(22) The term 'release' means any spilling, leaking, pumping, pouring, emitting, emptying, discharging, injecting, escaping, leaching, dumping, or disposing into the environment (including the abandonment or discarding of barrels, containers, and other closed receptacles containing any hazardous substance or pollutant or contaminant), but excludes (A) any release which results in exposure to persons solely within a workplace, with respect to a claim which such persons may assert against the employer of such persons, (B) emissions from the engine exhaust of a motor vehicle, rolling stock, aircraft, vessel, or pipeline pumping station engine, (C) release of source, byproduct, or special nuclear material from a nuclear incident, as those terms are defined in the Atomic Energy Act of 1954, if such release is subject to requirements with respect to financial protection established by the Nuclear Regulatory Commission under section 170 of such Act, or, for the purposes of section 104 of this title or any other response action, any release of source byproduct, or special nuclear material from any processing site designated under section 102(a)(1) or 302(a) of the Uranium Mill Tailings Radiation Control Act of 1978, and (D) the normal application of fertilizer.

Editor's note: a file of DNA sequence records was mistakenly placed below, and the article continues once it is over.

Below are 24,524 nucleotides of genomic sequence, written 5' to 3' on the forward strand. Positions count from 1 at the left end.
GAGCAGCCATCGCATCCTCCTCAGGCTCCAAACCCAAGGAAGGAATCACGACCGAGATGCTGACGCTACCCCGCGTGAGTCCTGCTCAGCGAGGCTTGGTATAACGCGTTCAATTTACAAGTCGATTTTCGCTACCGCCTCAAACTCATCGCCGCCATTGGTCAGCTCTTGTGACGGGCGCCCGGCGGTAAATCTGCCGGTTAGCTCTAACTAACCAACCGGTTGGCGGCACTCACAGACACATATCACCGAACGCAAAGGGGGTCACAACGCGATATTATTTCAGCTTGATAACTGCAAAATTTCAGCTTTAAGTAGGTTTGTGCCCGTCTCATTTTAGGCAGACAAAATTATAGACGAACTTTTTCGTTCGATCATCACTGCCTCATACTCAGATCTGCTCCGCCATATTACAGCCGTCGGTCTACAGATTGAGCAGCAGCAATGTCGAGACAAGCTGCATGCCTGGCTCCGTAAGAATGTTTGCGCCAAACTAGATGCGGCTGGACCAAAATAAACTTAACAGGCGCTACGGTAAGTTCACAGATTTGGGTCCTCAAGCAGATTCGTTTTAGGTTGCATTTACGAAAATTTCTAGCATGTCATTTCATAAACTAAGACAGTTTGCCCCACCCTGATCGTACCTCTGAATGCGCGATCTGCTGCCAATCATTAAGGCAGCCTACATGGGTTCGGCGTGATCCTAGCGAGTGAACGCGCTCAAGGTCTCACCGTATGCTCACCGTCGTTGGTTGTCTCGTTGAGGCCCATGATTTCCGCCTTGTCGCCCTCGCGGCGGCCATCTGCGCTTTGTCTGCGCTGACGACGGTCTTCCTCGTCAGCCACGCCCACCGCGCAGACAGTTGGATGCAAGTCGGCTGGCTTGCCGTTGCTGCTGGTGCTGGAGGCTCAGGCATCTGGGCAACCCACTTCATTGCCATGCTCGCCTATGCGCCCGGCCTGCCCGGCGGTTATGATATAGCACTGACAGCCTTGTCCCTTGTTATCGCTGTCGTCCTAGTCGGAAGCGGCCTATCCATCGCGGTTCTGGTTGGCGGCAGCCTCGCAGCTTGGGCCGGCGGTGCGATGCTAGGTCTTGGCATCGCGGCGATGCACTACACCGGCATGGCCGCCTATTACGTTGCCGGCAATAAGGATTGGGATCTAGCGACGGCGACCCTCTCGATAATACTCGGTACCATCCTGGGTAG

8. Section 101(8) of CERCLA, 42 U.S.C. 9601(8), provides in full:
(8) The term 'environment' means (A) the navigable waters, the waters of the contiguous zone, and the ocean waters of which the natural resources are under the exclusive management authority of the United States under the Fishery Conservation and Management Act of 1976, and (B) any other surface water, ground water, drinking water supply, land surface or subsurface strata, or ambient air within the United States or under the jurisdiction of the United States.
9. Although not contested in this proceeding, courts which have addressed this language have determined that the escape of asbestos fibers within a building falls outside the intended objectives of CERCLA. See First United Methodist Church, 882 F.2d at 867 & n.5; Prudential, 711 F. Supp. at 1255 n.3.
10. In a sense it is more accurate to say that asbestos insulation and fire retardants are the building, than to suppose they have have "come to be located" in the building. However, the term "facility" has been broadly construed by the courts, such that "in order to show that an area is a 'facility,' the plaintiff need only show that a hazardous substance under CERCLA is placed there or has otherwise come to be located there." Metate Asbestos, 584 F. Supp. at 1148; see also Shore Realty, 759 F.2d at 1043 n.15; Knox, 690 F. Supp. at 756; United States v. Bliss, 667 F. Supp. 1298, 1305 (E.D. Mo. 1987); General Elec. Co., 592 F. Supp. at 295.
11. Section 9601(14), 42 U.S.C. § 9601(14), defines "hazardous substance":